Start with simply videoing yourself on one problem or set of moves. Do the sequence several times, watching the video between each go. Analyze what you think might be improved next try, and attempt to clean it up. 4-5 repeats and you’ll see that there is a lot going on. The most frequent comments I’ll hear from people is that they didn’t realize what it was that made a sequence feel easier until they saw it on video. After doing this exercise only a few times, most climbers see noticeable improvements in specific patterns. And don’t worry…everyone is videoing themselves these days, so you won’t seem out-of-place.

The next level is to get some coaching. I’m not talking about hiring an online climbing coach (how’s this for irony: I don’t recommend ANYONE hire an online coach if at all possible, for this very reason.), I’m talking about spending time at the gym with a movement coach or simply bouldering with a friend who climbs as well as or better than you do. All you need from the friend is honest feedback on how your climbing was on a problem. Feedback such as “it seemed like your hips sagged” or “your feet looked ‘€˜light’ on that move” help you to focus on improving position each time.

Further, simply climbing the same problems as another climber and discussing movement might be the simplest, and most enduring way of improving over the long haul. In such sessions, keep the movement in mind, knowing that getting the parts right is what your goal is. As I said before, sending is secondary to successful movement.

Another simple tactic for success related to the point above is to repeat movements. In some regard, this is the true beauty of the symmetrically-built System Board; you can exactly match left and right movement. This isn’t necessary, though, if you have enough bouldering terrain to keep you climbing different problems all the time. What you’d do in a bouldering session is to pick maybe five problems as your “exercises” for that workout. The problems should be easy enough that you can repeat them each 4-6 times in the session, and should cover a variety of angles and movement types.

The session is set up so that you go through each problem several times, and take time to assess and fix between each move. This is a session for a more advanced climber, as it requires having a “feel” for what correct movement is. You can combine this with video analysis for a thorough skill development session. Again, it doesn’t really matter what you send, it’s whether the movement comes out correctly.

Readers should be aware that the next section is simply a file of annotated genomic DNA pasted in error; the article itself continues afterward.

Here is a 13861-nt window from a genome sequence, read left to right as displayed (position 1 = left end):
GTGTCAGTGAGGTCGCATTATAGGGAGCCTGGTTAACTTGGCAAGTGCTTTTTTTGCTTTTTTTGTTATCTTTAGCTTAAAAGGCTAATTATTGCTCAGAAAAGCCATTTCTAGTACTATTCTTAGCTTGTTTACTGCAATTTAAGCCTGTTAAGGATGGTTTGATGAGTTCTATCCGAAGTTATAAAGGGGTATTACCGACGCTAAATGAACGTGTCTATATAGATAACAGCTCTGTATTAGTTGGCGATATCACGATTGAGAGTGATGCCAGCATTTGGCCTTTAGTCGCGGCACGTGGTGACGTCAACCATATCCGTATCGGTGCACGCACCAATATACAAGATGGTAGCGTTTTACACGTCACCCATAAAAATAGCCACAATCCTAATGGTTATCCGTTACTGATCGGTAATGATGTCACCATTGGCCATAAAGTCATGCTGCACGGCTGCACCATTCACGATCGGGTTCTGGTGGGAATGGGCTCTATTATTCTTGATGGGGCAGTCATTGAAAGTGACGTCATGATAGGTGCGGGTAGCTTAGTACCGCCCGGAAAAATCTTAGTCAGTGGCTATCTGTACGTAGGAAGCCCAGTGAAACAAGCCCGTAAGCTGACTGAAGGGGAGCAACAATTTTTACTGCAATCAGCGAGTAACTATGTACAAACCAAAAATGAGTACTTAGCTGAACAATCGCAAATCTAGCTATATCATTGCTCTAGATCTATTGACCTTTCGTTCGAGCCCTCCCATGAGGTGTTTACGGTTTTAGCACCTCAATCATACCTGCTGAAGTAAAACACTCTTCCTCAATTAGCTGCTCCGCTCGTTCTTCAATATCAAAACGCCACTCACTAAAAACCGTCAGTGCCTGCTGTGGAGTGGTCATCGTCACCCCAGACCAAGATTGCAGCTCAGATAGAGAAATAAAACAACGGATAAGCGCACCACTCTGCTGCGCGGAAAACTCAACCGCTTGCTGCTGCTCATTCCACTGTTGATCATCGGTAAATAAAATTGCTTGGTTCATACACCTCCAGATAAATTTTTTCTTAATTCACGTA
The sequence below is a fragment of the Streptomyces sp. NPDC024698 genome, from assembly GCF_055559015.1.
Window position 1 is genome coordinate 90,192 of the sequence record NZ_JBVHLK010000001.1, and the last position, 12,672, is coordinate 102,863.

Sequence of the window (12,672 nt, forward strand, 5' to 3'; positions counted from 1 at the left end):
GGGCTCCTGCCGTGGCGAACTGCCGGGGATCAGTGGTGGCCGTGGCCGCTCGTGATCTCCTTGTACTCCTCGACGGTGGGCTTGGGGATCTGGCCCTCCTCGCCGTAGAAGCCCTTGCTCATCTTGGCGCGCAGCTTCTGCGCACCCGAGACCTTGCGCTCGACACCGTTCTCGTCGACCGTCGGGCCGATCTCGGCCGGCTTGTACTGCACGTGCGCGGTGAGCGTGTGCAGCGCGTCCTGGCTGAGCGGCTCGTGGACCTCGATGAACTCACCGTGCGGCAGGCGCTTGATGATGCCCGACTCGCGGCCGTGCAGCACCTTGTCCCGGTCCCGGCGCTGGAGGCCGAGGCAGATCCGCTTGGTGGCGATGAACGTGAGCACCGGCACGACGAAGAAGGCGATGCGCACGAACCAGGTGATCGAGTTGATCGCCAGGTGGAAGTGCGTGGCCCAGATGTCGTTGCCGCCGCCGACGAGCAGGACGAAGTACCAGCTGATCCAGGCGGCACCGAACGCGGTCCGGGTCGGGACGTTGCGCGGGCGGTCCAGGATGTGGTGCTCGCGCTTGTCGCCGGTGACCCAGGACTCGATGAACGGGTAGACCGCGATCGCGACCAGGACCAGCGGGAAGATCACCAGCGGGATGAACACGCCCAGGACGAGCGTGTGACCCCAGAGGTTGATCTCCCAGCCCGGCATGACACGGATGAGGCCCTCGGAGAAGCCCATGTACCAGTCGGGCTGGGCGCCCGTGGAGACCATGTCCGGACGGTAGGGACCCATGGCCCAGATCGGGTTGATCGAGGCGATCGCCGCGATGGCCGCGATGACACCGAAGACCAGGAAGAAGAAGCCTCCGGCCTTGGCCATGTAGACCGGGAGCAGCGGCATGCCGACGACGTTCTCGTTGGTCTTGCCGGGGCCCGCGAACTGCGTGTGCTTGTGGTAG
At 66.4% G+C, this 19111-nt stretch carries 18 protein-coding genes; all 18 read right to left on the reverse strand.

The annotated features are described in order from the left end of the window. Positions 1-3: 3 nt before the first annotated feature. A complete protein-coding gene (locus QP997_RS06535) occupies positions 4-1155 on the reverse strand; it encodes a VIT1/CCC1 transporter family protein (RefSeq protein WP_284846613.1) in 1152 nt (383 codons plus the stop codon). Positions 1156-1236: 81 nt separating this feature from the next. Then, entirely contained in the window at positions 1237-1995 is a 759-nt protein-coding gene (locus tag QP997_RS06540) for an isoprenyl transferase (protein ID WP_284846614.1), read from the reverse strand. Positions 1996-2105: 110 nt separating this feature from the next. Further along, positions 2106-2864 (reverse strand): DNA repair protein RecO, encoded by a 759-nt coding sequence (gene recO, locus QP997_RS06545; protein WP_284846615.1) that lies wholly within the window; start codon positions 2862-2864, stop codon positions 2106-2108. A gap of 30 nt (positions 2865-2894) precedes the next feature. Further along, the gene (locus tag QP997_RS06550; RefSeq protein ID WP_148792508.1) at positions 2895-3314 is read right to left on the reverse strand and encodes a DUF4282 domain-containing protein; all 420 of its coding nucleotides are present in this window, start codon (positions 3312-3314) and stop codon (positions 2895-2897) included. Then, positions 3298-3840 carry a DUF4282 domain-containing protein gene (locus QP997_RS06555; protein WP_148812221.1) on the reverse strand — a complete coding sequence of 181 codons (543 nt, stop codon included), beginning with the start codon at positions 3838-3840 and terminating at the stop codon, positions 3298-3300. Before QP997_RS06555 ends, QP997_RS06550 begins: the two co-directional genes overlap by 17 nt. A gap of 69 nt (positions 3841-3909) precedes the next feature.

There is a hidden benefit to working hard on technique. By default, the training volume has to be fairly high. By spending the requisite hours working at the sub-maximal “learning zone”, you are also gaining low-intensity fitness. Sport science shows us that capillary density and mitochondria are built not only by continuous training volume such as ARC traversing, but by total load over time. The take home? It’s not the number of moves you do in a row, but the number of moves you do in a training month/year that determine mitochondrial density and the need for blood flow changes.

Focused practice eventually transforms into grooved patterns or habits. Once you have mastered a basic skill such as heel hooking, you can identify when to use the skill and how. You can then add layers to the skill, learning to heel hook on slopers, how to pull further on them, etc. The irony of practicing skills is that the more advanced you are as a climber, the  more you’ll have to work at it. Climbing high grades is far more about refined skill than maximum strength or power, and the window for growth gets smaller and smaller as you improve.

I know… it sounds crazy to suggest that a twenty-year veteran of the sport go back and focus on skills. It wasn’t until I started looking at elite climbers’ performance data that I saw what I didn’t want to see. People climbing 5 or 6 grades harder than I do were no stronger, had no greater endurance…they just did the sport better. The greatest gift you could give yourself just might be to step back and see how well you actually climb, and then do something about it.